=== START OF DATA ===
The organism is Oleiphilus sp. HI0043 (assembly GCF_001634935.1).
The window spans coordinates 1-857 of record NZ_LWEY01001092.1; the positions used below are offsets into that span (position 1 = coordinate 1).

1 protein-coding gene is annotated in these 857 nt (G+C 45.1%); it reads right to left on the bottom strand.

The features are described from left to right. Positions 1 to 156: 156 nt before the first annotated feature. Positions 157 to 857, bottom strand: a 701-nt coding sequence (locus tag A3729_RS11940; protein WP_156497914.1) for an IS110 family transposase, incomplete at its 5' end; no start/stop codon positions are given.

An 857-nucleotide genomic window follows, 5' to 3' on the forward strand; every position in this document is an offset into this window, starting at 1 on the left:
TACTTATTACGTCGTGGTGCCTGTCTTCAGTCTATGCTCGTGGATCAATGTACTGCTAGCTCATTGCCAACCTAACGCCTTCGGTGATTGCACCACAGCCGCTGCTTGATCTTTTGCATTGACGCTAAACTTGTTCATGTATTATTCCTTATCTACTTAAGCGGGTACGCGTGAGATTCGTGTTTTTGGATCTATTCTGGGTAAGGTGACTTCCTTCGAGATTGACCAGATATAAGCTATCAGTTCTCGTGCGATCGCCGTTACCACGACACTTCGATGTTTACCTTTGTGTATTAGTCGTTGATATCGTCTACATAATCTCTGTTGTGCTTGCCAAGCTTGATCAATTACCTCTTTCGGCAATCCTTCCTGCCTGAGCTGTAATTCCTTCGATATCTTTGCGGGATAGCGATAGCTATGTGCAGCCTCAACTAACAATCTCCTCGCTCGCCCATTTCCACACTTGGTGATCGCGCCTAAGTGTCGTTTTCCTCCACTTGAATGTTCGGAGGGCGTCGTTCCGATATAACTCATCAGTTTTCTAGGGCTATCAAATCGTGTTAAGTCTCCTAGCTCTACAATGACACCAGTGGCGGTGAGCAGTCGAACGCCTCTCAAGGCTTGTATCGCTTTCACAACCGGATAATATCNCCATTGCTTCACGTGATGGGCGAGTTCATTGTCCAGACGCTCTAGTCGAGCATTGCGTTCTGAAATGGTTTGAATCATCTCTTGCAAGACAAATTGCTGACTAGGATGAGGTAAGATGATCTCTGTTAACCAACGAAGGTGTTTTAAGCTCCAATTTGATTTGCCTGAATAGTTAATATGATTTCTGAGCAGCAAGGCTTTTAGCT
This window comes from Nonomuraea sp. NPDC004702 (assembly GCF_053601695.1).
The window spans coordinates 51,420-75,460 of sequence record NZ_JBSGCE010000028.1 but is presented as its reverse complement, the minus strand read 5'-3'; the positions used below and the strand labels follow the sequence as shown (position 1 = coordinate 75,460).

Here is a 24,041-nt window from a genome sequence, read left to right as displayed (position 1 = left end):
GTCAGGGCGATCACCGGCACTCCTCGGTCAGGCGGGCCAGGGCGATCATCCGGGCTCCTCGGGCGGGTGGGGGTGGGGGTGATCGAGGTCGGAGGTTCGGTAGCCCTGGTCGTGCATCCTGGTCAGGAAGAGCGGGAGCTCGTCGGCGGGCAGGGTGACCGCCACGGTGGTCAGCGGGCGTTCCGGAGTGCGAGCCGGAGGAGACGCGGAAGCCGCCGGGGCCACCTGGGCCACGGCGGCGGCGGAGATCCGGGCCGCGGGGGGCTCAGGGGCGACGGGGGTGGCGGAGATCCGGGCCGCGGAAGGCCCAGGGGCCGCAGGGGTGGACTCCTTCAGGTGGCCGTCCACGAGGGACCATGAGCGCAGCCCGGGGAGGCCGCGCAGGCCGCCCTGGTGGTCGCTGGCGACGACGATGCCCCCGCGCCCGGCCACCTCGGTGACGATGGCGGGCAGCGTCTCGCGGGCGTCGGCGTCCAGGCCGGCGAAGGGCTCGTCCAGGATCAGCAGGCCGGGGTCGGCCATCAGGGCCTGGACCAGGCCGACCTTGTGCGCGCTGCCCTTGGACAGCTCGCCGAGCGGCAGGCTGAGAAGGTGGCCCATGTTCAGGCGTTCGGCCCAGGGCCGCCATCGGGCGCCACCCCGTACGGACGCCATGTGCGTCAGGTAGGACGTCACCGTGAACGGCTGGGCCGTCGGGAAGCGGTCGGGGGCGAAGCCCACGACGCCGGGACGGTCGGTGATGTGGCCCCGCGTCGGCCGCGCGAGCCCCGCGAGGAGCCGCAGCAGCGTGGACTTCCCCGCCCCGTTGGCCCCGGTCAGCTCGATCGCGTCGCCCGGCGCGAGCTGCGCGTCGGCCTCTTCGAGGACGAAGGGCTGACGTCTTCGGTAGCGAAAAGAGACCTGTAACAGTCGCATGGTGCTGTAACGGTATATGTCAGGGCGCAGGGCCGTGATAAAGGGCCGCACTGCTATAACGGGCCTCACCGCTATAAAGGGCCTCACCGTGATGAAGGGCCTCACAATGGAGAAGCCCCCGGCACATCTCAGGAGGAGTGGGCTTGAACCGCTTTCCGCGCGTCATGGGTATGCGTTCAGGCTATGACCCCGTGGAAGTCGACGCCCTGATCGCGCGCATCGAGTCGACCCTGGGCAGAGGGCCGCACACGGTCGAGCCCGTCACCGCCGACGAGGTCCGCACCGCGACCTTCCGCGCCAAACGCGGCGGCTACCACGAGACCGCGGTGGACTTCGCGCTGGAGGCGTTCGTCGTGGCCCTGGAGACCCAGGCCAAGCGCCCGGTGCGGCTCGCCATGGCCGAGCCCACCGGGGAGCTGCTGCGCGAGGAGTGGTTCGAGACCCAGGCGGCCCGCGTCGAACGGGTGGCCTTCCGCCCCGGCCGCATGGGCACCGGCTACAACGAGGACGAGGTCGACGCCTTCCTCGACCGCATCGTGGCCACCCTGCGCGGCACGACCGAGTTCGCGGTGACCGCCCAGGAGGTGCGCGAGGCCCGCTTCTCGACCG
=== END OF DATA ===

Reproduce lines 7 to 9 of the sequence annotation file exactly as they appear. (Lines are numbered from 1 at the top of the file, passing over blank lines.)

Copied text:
This window comes from Nonomuraea sp. NPDC004702 (assembly GCF_053601695.1).
The window spans coordinates 51,420-75,460 of sequence record NZ_JBSGCE010000028.1 but is presented as its reverse complement, the minus strand read 5'-3'; the positions used below and the strand labels follow the sequence as shown (position 1 = coordinate 75,460).

Here is a 24,041-nt window from a genome sequence, read left to right as displayed (position 1 = left end):